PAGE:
In Malaysia, Buzan, who is also a member of the international advisory council of Universiti Tunku Abdul Rahman (Utar), said he will be back here for two months a year from next year onwards. 

And topping the list of his mission here is working together with Utar to come up with courses on creative thinking – a three-week course for certificate, diploma (six months) and degree (three years). 

Talks with Utar chairman Tun Dr Ling Liong Sik to embark on this very ambitious mission next year began recently. 

“It is about reaching out to millions of Malaysians on learn how to learn,” said Buzan, who estimated that Malaysia would be able to move up the ranking on world competitiveness: to be among the top 20 from its current 24th placing in five years' time by harnessing the potential of Malaysian brains and optimising their usage.  

Buzan on how to make a hobby of your brain


Q: How can people start on mind mappingand how can it be made more accessibleto Malaysians. 

A: There are several ways. First of all, themedia can help to create awareness by printingthe mind maps in newspapers. Awareness willlead to wanting to learn how to practise it.  

Buy books and read on how to do it.Go to the websites( and to find out more. Enter mindmapping and memory competitions, or attendcourses by Tony Buzan or teachers in mindmapping (there are five in Malaysia).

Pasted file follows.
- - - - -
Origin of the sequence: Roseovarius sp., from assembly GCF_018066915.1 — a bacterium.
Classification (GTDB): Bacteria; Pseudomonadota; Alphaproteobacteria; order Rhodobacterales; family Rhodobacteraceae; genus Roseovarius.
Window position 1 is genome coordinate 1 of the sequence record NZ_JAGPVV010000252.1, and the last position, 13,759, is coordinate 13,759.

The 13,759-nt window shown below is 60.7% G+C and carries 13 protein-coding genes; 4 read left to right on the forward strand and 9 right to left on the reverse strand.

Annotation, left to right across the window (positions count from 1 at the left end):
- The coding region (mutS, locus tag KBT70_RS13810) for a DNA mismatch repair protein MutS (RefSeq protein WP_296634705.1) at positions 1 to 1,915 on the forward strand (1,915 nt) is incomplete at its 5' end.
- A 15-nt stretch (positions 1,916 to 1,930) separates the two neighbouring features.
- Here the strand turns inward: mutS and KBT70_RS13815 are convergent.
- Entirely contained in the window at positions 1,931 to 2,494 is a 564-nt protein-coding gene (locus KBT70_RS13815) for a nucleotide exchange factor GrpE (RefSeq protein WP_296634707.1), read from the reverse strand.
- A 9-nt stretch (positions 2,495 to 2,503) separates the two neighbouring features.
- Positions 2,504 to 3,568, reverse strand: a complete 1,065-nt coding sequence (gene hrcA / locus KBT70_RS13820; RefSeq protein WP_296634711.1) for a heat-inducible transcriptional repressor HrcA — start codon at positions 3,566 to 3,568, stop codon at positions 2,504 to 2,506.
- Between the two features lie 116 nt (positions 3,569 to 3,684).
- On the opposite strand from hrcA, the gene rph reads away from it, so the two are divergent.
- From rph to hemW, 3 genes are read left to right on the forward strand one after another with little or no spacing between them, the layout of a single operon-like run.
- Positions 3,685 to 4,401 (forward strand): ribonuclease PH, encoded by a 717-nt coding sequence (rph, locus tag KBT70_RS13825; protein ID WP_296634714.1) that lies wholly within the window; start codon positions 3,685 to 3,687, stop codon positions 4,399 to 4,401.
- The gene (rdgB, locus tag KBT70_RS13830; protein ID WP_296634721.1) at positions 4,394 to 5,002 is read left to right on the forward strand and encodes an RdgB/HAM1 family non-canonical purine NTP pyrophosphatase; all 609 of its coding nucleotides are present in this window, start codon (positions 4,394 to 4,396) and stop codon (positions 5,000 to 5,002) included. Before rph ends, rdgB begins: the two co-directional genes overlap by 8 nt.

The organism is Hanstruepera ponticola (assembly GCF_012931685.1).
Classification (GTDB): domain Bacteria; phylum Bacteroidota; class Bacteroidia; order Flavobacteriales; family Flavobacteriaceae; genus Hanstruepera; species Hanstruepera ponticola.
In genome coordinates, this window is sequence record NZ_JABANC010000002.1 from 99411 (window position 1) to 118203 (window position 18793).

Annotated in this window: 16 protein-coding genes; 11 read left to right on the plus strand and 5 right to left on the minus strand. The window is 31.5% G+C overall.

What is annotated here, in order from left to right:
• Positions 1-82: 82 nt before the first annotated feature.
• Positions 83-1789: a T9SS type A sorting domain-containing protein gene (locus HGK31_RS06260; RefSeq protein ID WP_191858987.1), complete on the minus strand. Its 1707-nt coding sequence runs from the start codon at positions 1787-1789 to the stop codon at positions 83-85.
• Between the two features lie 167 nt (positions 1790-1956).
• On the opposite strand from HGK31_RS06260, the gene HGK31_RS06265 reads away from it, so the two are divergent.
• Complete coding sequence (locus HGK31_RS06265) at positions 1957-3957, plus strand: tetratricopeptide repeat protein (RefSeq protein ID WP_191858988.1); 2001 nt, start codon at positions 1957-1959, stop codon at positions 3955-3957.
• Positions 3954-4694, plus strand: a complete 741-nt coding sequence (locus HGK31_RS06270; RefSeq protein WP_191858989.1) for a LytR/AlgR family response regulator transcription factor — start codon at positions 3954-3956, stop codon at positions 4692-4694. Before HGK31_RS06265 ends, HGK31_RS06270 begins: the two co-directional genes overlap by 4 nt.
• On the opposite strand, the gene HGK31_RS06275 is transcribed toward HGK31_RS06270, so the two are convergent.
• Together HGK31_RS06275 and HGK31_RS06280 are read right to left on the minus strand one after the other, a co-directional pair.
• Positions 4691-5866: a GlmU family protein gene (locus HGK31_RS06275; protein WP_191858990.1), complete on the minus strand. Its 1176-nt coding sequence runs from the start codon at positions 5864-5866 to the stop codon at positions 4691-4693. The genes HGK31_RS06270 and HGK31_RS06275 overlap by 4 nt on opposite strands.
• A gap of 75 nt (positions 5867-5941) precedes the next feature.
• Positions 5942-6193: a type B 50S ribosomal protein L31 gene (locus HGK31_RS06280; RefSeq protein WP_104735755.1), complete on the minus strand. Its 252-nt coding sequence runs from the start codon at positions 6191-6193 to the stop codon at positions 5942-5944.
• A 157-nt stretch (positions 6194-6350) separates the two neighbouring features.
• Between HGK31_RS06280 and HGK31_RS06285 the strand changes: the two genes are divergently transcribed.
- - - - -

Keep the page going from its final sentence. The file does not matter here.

Make (a) hobby of your brain. Read more oncreativity, memory and intelligence and go surfingon the topic on brains. 

Once the Universiti Tunku Abdul Rahmancourses are on, there will be more students andtrainers to reach out to the masses. Childrenaged five years old can attend the one- to twodaycamp on mind mapping for kids. 

Q: What should we learn first? 

A: Learn the things that will help or enableyou to learn the things you need to learn. 

Q: What are the benefits of mind mappingor the impact on those who practise it? 

A: Superb memory, brilliantly creative, veryfast learning, exceptionally good communicationskills, visionary, read and study fast andretain all the information acquired, flexibility inthinking, adaptive and readiness to embracechange.